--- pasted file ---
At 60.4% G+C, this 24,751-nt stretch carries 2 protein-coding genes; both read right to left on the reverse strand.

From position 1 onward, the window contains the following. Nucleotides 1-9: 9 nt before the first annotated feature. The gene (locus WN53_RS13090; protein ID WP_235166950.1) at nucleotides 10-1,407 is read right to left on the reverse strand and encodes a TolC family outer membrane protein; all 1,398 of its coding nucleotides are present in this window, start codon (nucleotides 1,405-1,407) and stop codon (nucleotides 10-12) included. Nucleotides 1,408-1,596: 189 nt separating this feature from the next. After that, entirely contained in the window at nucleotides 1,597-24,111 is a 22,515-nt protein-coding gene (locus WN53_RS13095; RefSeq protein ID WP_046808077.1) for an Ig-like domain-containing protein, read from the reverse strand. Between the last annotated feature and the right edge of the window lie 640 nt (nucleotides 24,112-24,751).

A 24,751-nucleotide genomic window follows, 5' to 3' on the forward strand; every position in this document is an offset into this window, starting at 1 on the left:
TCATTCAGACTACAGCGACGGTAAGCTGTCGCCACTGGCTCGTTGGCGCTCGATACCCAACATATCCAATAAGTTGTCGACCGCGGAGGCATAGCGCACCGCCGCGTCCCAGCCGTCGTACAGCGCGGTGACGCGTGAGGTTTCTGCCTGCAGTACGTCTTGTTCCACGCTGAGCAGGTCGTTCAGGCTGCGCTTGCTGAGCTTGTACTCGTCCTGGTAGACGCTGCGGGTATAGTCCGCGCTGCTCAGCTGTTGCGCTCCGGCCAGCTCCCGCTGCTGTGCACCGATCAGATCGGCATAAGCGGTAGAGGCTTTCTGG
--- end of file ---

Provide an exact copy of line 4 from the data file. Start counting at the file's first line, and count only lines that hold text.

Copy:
TCATTCAGACTACAGCGACGGTAAGCTGTCGCCACTGGCTCGTTGGCGCTCGATACCCAACATATCCAATAAGTTGTCGACCGCGGAGGCATAGCGCACCGCCGCGTCCCAGCCGTCGTACAGCGCGGTGACGCGTGAGGTTTCTGCCTGCAGTACGTCTTGTTCCACGCTGAGCAGGTCGTTCAGGCTGCGCTTGCTGAGCTTGTACTCGTCCTGGTAGACGCTGCGGGTATAGTCCGCGCTGCTCAGCTGTTGCGCTCCGGCCAGCTCCCGCTGCTGTGCACCGATCAGATCGGCATAAGCGGTAGAGGCTTTCTGG